Sunday, June 4, 2023 | Back issues
Courthouse News Service Courthouse News Service

Planes, Train|and Power Plants

I once saw the doyenne of the Los Angeles press corps break through two U.S. marshalls who were blocking a door.

It was because on the other side of the door were two pay phones, on the wall in the antechamber to Judge Takasugi's courtroom.

And she was stuck inside the courtroom.

A jury had just acquitted carmaker John DeLorean of cocaine trafficking charges, even though the drug agents had shown the jury a video of DeLorean with a pile of cash and a glass of champagne celebrating the drug deal.

The diminutive reporter from the Associated Press could see her much younger competitor, from United Press International, at another door where everybody was filing out. And in position to win the race to the phones by a good minute or two.

On a big, international news story, that kind of advantage would be heralded by UPI and would be the shame of the AP.

So the AP reporter broke through the cordon of marshalls twice her size - overpowered them would probably be unfair -- and pushed through the door they were blocking to jump on a phone.

She said afterwards that did not know what happened except she saw the phones through the glass and saw her competitor, and the next thing she knew, she was on the other side of the door.

The news business was, and still is, a race.

When our Washington D.C. correspondent filed a story this week on Obama's restart of the nuclear power program, we were chatting about the historical significance of the move.

But then he told me the New York Times had just posted the story. I hung up the phone and published the story on our web page within a minute.

The discussion that had distracted me was about the fact that nuclear power had long been a green option to coal-fired, world-warming power plants. I was wondering why it took us so long to get rolling on that option.

Because the economic race is now the great competition among nations. And we need that AP reporter's fierce, competitive instinct.

So Obama makes an announcement restarting the construction of nuclear power plants -- with a single power plant in Georgia.The Chinese are currently building 21 nuclear power plants, the South Koreans six and the Indian five. One nuclear plant is not going to get us far in the big race.Same with trains.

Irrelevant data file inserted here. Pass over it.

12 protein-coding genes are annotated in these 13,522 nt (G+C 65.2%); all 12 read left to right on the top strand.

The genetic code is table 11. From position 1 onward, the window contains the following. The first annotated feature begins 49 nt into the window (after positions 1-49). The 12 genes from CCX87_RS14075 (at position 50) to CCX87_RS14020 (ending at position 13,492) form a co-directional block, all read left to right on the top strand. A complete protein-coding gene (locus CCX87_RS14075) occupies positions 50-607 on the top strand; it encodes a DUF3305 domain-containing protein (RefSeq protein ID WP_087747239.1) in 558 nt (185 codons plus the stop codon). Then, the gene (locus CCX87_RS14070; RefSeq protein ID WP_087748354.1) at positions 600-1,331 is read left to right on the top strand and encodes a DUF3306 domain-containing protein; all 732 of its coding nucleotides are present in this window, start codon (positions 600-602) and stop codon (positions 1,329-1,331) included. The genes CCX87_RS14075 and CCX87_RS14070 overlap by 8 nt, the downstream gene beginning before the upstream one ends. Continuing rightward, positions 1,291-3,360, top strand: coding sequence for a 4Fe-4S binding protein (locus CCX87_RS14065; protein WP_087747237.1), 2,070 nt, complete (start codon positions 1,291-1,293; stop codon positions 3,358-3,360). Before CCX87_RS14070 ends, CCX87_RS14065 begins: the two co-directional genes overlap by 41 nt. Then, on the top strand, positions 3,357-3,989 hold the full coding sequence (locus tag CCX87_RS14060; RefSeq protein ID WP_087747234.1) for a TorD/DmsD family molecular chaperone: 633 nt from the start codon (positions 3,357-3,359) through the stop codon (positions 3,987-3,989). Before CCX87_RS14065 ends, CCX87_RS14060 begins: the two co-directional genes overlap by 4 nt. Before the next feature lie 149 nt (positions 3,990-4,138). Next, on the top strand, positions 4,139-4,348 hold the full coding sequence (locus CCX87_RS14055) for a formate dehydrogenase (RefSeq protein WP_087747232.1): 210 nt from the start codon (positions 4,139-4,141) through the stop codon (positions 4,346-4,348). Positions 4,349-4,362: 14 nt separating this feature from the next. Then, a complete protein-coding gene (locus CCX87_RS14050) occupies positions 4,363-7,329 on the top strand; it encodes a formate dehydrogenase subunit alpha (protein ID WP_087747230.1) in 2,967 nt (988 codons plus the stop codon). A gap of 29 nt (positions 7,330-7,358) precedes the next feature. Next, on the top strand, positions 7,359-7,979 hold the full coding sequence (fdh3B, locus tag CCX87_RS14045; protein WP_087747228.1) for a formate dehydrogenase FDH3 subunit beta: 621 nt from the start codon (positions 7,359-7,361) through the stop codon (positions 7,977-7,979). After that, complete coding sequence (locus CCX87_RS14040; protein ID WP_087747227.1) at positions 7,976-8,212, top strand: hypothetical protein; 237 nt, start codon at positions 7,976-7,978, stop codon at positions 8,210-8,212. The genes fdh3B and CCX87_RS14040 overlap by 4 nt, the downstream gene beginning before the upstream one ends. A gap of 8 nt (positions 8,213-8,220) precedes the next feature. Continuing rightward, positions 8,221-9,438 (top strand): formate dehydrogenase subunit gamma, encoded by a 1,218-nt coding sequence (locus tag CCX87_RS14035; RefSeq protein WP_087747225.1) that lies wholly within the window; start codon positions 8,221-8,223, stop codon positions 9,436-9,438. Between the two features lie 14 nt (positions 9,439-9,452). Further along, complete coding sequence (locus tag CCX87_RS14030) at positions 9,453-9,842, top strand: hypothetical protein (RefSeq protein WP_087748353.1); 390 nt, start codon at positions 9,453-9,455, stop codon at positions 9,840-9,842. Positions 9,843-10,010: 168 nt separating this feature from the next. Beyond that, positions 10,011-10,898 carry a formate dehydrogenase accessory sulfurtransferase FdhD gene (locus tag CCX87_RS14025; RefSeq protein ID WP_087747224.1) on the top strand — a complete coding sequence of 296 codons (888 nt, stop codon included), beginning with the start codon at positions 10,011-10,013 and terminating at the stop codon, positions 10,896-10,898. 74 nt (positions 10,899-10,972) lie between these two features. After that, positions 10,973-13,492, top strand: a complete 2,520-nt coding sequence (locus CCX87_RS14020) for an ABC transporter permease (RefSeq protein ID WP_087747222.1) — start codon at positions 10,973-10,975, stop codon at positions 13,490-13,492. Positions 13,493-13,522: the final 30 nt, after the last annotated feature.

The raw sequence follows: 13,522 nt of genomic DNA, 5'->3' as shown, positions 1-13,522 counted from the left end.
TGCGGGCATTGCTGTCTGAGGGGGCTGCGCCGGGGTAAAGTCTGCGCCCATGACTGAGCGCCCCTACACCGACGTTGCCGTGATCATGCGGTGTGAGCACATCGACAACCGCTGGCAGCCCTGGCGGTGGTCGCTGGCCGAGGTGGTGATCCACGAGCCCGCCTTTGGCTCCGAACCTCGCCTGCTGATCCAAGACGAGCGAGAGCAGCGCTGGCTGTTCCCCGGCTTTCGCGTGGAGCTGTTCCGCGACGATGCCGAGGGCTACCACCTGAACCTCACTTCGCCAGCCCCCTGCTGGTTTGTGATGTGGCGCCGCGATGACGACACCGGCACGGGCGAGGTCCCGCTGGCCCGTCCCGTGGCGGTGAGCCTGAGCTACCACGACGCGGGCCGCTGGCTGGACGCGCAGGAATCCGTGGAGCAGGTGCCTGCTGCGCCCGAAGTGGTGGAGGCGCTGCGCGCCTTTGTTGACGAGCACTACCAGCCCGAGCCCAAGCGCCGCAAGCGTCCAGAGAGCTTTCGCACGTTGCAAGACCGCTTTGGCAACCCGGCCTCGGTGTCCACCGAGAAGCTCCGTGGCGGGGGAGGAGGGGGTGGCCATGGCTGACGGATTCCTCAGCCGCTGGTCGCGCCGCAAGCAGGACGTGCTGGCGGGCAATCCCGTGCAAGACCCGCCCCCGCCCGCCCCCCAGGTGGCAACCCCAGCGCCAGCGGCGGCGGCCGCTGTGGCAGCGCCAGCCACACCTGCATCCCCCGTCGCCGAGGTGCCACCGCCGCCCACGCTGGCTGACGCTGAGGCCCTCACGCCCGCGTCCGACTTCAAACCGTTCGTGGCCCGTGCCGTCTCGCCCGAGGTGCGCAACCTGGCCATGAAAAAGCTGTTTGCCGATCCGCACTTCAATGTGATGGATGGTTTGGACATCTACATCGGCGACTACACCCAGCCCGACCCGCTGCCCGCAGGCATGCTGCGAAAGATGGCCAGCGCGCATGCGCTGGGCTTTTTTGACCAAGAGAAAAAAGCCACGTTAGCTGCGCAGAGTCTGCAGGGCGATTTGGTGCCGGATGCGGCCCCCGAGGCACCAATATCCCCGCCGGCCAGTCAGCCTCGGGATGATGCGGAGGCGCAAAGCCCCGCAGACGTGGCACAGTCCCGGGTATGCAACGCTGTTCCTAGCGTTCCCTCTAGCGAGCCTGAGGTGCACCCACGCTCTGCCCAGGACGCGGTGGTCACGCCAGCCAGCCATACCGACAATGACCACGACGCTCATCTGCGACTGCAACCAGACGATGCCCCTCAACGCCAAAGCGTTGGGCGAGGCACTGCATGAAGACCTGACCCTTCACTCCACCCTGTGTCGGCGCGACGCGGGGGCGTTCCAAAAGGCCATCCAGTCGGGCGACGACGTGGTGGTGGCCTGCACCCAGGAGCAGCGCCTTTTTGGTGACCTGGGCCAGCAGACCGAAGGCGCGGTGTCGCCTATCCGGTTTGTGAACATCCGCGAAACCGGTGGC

I had just read a news story about high speed rail in China.

Having ridden on high speed lines in France during a summer traveling marathon with my niece and nephews, I am a fan of train transportation in general and high speed trains in particular.

It is also because the tension, long waits and caged nature of airplane travel is something greatly to be avoided.

Between those already completed and those under construction, China will have a total of 42 high speed lines running in 2012.

The U.S. has started construction of a single high speed line over a short distance, Tampa to Orlando, to be completed by 2014.

Our D.C. correspondent, Nick Wilson, commented that China is a repressive state, which it is. I answered that they have the ability to control both their economy and their political system with an authority we simply do not have."

And they have the money," said Nick.

I had forgotten that fundamental point.

The Office of Management and Budget had, under Clinton, been projecting a decade of surplus. The young Bush changed all that with two big tax cuts, two wars and big medical money giveaway to drug companies, so that the OMB can now confidently predict a decade or more of enormous deficits.

The kitty is empty. The bank account is overdrawn. We could not crank up public projects on the Chinese scale, or the Indian or South Korean scale, for that matter, even if we had the political will.

I worry that the lesson of those last eight years is being unlearned at an astonishing pace, and that many Americans who are understandably frustrated with Congress and with the general state of things in the nation will vote to "throw the bastards out."

What they will get will be worse.

Read the Top 8

Sign up for the Top 8, a roundup of the day's top stories delivered directly to your inbox Monday through Friday.